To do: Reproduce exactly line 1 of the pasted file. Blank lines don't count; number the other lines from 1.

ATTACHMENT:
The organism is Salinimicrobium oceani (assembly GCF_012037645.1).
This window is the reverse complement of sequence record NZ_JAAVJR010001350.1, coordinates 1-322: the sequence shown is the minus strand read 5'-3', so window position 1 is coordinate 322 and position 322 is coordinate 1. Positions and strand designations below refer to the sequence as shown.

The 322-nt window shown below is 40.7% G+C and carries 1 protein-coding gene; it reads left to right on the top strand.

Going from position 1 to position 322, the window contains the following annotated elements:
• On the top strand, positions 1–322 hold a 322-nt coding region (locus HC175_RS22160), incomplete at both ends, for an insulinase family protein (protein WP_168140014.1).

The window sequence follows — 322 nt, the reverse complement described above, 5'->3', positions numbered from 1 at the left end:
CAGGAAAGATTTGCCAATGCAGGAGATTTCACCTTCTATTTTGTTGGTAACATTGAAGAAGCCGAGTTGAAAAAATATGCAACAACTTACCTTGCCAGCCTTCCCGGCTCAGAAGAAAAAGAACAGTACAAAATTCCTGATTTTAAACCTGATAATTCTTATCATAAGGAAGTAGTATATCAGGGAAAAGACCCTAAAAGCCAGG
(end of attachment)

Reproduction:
The organism is Salinimicrobium oceani (assembly GCF_012037645.1).